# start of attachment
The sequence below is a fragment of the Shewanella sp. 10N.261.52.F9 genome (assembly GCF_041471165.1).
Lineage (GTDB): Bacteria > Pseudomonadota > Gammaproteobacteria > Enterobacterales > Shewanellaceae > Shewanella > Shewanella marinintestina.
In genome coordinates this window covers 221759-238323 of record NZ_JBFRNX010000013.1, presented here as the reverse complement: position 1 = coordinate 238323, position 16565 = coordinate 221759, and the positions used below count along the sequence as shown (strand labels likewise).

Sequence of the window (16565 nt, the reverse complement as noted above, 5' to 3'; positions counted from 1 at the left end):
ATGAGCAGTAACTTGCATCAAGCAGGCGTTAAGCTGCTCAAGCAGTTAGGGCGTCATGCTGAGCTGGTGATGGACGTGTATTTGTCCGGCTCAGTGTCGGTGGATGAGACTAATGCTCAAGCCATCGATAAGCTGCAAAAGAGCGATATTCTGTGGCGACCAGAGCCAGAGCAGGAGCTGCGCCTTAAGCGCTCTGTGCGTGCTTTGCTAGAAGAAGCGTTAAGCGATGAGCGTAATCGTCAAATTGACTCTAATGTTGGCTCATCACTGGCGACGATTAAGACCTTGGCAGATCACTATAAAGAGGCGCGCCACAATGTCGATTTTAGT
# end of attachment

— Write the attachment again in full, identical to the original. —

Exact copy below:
The sequence below is a fragment of the Shewanella sp. 10N.261.52.F9 genome (assembly GCF_041471165.1).
Lineage (GTDB): Bacteria > Pseudomonadota > Gammaproteobacteria > Enterobacterales > Shewanellaceae > Shewanella > Shewanella marinintestina.
In genome coordinates this window covers 221759-238323 of record NZ_JBFRNX010000013.1, presented here as the reverse complement: position 1 = coordinate 238323, position 16565 = coordinate 221759, and the positions used below count along the sequence as shown (strand labels likewise).

Sequence of the window (16565 nt, the reverse complement as noted above, 5' to 3'; positions counted from 1 at the left end):
ATGAGCAGTAACTTGCATCAAGCAGGCGTTAAGCTGCTCAAGCAGTTAGGGCGTCATGCTGAGCTGGTGATGGACGTGTATTTGTCCGGCTCAGTGTCGGTGGATGAGACTAATGCTCAAGCCATCGATAAGCTGCAAAAGAGCGATATTCTGTGGCGACCAGAGCCAGAGCAGGAGCTGCGCCTTAAGCGCTCTGTGCGTGCTTTGCTAGAAGAAGCGTTAAGCGATGAGCGTAATCGTCAAATTGACTCTAATGTTGGCTCATCACTGGCGACGATTAAGACCTTGGCAGATCACTATAAAGAGGCGCGCCACAATGTCGATTTTAGT